Joseph Bara (19th century) Noel Ruffier

The myth of Joseph Bara and his child-martyrdom spread and the National Convention, the government, got hold of the story declaring that France alone had 13 year old heroes (which is not something I would necessarily be proud of, if I'm honest) and David was pressed into action to honour the child hero of the Revolution.  We all know that Jacques-Louis David had form from this post. He was compelled to paint the fallen hero, like he had done with Marat, although I have some questions...

The Death of Young Bara (1794) Jacques-Louis David

Okay, why is he naked?! That's just odd.  I'm sure no-one else decided the best way to paint a fallen soldier-child was in the buff...

Bara  (19th century) Jean-Jacques Henner

Just stop that, you are making it weird. No-one else has decided naked is the best way to do it, have they?

The Death of Bara (1838) David d'Angers

For goodness sake, well at least d'Angers managed a bit of drapery and the tricolour pressed to his breast as he died. Mercifully, when the 19th century French decided they needed a statue, they left his clothes on or else he might have got cold...

In the Portsmouth Evening News on 13th September 1881, it was reported that France had 'statue mania' which showed no sign of abating as they had unveiled a public statue of Bara to a crowd which included some of his family descendants. I wonder about the surge in interest in the French Revolution, not so much in the Revolution itself but in the figures, these pinnacles of French-ness.  By the 1880s, the French were still reeling from their defeat in the Franco-Prussian war in the decade before and that rumbling of lost ground would continue to 1914. This building of national identity, these reminders of 'who we are' all feel like reassurance that to be French is to be heroic, even in defeat.  Blimey, that sounds exactly like what the English were doing with images of Gordon and Major Wilson, only the French were reaching back to a safe, simple past (although the past is rarely either of those things).  We are being told these heroes of the Revolution made France a better place, it can be made a better place again if we model ourselves after their virtues. As role models go, a 13 year old boy is an odd one, but as a child-martyr, his honour, bravery, and the contrast in what a child should be doing at 13, make him a saint-like figure.  I was struck by the elaborately gruesome image of his death by Weerts and how like some images of Christian martyrdom it was. The fact that a saint dies is never enough, they have to suffer a terrible death or it doesn't count. Well, that's not problematic now, is it? Vive La France!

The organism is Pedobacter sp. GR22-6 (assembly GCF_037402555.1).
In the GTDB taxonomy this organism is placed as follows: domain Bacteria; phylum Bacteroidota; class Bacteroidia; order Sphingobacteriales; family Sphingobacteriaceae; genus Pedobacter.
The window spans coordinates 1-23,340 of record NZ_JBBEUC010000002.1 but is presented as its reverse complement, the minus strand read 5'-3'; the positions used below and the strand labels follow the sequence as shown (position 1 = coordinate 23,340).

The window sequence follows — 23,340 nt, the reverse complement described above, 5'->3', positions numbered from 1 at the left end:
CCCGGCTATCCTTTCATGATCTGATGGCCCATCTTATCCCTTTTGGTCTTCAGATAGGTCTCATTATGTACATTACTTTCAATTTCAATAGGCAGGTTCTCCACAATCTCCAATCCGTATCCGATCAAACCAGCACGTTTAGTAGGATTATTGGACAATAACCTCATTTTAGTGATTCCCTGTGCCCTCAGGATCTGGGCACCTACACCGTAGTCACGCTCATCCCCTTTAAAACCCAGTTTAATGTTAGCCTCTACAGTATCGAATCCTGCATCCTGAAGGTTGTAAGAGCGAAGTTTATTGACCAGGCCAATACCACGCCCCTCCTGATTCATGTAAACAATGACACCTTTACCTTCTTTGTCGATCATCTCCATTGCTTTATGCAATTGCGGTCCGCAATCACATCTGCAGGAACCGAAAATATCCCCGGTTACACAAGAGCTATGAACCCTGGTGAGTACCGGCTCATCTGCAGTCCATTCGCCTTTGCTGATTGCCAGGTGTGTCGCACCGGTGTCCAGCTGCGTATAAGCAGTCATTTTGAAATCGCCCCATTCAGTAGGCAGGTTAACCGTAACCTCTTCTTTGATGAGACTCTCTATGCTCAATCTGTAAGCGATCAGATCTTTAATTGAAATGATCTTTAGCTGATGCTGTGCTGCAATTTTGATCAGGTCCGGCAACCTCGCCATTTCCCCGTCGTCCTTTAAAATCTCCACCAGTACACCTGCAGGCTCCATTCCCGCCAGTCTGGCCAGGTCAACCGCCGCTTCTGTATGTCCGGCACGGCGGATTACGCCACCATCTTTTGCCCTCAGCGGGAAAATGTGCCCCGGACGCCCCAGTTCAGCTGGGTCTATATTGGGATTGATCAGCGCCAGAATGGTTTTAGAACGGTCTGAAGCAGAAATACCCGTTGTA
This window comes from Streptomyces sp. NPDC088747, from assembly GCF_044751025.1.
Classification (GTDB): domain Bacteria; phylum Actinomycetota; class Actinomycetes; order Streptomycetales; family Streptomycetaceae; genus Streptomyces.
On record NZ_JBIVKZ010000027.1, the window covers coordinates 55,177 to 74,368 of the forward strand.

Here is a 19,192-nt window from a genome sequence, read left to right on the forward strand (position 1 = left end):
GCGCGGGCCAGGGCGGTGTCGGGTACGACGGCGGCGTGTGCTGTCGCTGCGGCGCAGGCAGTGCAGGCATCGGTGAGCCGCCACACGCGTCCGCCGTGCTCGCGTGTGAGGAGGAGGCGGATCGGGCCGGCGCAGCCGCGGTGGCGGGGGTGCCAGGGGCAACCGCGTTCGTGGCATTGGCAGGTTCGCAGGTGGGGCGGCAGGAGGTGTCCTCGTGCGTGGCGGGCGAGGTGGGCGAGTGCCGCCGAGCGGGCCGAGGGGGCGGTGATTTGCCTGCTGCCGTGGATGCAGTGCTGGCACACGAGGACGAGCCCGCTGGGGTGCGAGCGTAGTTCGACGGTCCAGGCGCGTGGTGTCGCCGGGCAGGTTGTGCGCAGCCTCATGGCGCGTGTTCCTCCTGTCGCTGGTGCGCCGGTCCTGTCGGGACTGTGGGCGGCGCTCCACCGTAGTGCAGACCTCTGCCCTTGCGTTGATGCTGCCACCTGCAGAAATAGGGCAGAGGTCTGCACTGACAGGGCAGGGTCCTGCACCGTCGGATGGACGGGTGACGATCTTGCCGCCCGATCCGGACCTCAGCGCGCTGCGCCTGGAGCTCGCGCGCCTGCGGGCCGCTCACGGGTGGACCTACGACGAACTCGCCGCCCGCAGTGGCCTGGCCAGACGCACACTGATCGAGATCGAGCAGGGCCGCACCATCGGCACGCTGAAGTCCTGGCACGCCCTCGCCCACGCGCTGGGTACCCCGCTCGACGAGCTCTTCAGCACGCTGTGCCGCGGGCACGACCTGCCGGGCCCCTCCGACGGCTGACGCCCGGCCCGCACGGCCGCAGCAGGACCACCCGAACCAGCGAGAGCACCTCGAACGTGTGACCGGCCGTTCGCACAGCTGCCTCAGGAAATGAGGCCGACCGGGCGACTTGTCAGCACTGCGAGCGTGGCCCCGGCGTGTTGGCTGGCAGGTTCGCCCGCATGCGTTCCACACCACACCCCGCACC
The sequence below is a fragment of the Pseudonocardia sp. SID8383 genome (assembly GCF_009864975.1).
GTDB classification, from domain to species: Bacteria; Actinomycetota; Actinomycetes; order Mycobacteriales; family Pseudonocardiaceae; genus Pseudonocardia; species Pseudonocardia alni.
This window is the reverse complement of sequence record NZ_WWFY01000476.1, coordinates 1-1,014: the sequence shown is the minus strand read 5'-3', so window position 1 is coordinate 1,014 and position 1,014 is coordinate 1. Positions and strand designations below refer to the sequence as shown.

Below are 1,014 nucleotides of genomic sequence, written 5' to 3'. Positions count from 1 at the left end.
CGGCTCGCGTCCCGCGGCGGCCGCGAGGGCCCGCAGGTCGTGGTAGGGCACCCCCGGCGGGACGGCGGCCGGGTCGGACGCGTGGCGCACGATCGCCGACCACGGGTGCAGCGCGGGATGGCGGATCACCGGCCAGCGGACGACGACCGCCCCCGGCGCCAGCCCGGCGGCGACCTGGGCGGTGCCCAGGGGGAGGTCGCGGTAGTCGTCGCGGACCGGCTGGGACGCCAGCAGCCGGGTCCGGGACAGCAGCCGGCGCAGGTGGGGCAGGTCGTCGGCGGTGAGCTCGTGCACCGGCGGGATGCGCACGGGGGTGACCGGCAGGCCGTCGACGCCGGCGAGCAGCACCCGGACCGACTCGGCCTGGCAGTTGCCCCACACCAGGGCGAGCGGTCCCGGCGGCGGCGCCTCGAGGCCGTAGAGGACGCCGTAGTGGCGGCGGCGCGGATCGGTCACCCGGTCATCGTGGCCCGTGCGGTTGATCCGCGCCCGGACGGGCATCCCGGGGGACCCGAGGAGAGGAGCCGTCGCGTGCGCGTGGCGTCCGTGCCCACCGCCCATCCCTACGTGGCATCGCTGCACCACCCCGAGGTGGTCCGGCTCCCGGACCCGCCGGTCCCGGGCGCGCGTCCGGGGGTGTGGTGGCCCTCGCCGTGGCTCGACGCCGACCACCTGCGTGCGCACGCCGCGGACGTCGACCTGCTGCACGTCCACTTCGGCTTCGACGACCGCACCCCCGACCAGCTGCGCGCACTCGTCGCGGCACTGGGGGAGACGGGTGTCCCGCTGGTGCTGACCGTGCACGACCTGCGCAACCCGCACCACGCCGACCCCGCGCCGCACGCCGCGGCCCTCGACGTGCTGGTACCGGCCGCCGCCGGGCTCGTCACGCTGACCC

Thank you again Joe for putting me out of my misery, and I will see everyone tomorrow...

1 comment:

  1. Goodness me, I wasn't ready to see all the naked images! I can't imagine that the Royalists killed him and then nicked his clothes! Child martyr is right, I think.
    On to more murder and mayhem...
    Best wishes


Many thanks for your comment. I shall post it up shortly! Kx